Microsoft will rest its jackboot on Windows 7, 8.1's throat on new Intel CPUs in 2018 – not 2017
Some updates for an extra year then just security fixes
Stand well back: Microsoft has had a bright idea. Rather than royally screwing over people running Windows 7 and 8.1 on new Intel hardware, it's just going to give them a rough ride instead.
In January, Microsoft said it would only offer software updates for "security, reliability, and compatibility" fixes for Windows 7 and 8.1 on Intel Skylake processors until July 2017. After that cutoff point, only critical security fixes would be made available – and only if they weren't a chore for Microsoft to develop and release.
Basically: if you bought a new PC with a 6th-generation Core i5 or i7, and somehow held out with Windows 7, you'll be a third-class citizen on Planet Redmond.
Now Microsoft has been persuaded that this wasn't very nice. Corporations just getting round to installing Windows 7 on refreshed hardware won't have been best pleased. So, instead, Microsoft is extending the release of security-reliability-compatibility-only updates until July 2018. After that, installations of Windows 7 and 8.1 on Skylake chips will continue to receive just security patches – even the ones that are a drag for Microsoft.
Windows 7 extended support on all processors is due to end in January 2020, and January 2023 for Windows 8.1.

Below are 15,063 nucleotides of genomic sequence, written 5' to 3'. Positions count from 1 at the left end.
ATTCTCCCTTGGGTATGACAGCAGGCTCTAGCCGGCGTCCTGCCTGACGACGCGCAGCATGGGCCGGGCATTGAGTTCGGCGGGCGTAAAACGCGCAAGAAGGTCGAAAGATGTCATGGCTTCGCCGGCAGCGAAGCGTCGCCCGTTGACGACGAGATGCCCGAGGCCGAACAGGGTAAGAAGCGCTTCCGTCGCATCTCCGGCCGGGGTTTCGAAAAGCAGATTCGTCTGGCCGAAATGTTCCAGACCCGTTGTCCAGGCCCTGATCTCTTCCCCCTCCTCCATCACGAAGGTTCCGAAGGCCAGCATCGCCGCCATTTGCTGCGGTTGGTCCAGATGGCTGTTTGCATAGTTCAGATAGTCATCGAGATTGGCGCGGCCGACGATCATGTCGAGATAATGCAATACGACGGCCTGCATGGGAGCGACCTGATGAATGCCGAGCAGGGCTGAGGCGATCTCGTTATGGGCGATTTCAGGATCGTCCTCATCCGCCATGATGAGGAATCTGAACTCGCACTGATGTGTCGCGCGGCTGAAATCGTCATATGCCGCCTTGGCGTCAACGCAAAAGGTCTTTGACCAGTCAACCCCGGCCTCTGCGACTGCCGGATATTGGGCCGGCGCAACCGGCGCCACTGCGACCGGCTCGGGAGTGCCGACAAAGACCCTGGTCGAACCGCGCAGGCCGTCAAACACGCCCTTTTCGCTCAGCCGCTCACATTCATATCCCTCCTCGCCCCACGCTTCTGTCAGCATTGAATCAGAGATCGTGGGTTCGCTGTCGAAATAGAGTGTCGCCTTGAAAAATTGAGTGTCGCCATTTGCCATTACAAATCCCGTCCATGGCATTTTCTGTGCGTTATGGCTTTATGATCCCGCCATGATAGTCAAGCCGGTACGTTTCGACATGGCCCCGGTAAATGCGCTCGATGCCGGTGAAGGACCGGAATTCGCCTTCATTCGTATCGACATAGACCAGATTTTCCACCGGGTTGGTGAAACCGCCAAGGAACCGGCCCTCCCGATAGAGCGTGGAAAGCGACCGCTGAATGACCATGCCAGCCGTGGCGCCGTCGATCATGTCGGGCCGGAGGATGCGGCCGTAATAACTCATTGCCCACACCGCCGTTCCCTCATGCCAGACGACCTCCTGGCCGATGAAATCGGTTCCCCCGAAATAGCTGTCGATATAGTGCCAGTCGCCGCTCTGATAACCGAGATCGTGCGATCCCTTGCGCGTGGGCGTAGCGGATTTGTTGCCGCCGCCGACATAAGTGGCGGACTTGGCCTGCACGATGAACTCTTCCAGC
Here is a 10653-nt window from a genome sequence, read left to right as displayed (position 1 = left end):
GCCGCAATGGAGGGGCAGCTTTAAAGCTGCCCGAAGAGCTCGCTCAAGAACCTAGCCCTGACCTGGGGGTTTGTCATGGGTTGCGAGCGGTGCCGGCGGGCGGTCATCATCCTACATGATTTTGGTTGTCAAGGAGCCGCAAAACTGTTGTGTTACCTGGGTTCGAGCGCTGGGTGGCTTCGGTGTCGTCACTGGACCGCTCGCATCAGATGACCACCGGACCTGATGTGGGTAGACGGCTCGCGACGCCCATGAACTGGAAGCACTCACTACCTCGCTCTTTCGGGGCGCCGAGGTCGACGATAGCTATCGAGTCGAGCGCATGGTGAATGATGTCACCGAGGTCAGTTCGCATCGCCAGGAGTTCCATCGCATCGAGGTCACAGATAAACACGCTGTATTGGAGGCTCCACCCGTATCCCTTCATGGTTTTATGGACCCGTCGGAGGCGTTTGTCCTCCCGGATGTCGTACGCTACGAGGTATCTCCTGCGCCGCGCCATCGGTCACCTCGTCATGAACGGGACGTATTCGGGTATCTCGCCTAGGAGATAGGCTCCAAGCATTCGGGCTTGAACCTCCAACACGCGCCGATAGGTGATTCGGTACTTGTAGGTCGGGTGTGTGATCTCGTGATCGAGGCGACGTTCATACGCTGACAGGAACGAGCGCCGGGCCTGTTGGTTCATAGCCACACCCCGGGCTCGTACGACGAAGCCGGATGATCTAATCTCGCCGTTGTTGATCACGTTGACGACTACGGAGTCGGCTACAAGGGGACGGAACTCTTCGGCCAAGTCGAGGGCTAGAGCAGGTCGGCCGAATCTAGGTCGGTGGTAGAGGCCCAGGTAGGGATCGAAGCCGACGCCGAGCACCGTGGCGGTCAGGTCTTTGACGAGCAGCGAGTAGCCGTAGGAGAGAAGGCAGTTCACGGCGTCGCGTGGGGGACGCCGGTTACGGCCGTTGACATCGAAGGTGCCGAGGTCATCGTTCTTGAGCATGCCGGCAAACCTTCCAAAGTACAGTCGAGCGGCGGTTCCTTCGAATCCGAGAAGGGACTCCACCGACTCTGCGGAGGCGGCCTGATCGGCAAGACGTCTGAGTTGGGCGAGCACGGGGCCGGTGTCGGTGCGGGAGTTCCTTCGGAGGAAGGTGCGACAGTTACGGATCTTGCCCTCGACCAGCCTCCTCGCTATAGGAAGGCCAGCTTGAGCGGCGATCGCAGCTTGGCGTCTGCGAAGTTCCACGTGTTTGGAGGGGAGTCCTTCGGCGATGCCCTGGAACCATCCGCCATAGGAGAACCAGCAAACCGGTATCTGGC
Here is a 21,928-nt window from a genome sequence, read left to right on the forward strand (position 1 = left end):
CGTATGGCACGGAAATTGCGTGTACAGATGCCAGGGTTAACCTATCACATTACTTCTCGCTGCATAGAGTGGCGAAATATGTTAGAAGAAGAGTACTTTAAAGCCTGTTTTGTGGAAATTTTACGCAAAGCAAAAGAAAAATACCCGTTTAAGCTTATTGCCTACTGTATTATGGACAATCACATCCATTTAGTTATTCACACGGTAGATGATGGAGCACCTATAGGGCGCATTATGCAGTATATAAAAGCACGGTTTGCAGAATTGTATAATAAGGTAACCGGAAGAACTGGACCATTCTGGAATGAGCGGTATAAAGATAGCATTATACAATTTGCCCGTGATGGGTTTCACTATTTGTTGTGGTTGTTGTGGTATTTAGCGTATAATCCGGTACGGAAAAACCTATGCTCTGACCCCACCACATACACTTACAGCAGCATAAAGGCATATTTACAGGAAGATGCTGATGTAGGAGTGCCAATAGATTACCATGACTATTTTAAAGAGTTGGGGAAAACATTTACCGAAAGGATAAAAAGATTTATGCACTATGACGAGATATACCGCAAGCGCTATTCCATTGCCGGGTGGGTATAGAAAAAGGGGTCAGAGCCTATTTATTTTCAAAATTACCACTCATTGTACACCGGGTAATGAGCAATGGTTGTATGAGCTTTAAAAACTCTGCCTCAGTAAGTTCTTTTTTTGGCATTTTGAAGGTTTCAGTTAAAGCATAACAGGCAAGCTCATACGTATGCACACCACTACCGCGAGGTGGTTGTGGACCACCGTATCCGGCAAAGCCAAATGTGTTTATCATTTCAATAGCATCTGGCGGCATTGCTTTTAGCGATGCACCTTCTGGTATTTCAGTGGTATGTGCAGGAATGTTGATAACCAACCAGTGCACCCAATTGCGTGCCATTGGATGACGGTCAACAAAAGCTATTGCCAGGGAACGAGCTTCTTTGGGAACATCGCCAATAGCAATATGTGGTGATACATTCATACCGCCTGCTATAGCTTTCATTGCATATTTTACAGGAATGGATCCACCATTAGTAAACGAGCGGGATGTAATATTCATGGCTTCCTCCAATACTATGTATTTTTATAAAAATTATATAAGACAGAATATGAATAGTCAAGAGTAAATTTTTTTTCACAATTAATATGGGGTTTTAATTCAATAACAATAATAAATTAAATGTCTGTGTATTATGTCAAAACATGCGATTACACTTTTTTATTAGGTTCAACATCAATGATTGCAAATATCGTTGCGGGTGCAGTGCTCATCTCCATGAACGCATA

"We’ve received feedback from customers at various stages of planning and deployment of Windows 10. Led by their feedback, today we are sharing a few updates to our Skylake support policy," explained Jeremy Korst, Microsoft's general manager of Windows marketing.
Fine, but installing Windows 7 on a system sporting a flashy new Intel Skylake chip may turn into a pain in the ASCII for you: you won't be able to easily boot from a USB thumb drive, for example, because the operating system is missing support for the processor's xHCI USB controller. One solution is to boot a Linux USB stick, create a partition on the hard drive, copy the Windows 7 install image onto the drive, and then boot from the new partition.
The OS will also lack support for other Skylake hardware features, like its energy-efficient power controller, but let's face it: you'll probably be too distracted fending off Microsoft's Windows 10 nagware to notice anyway. ®
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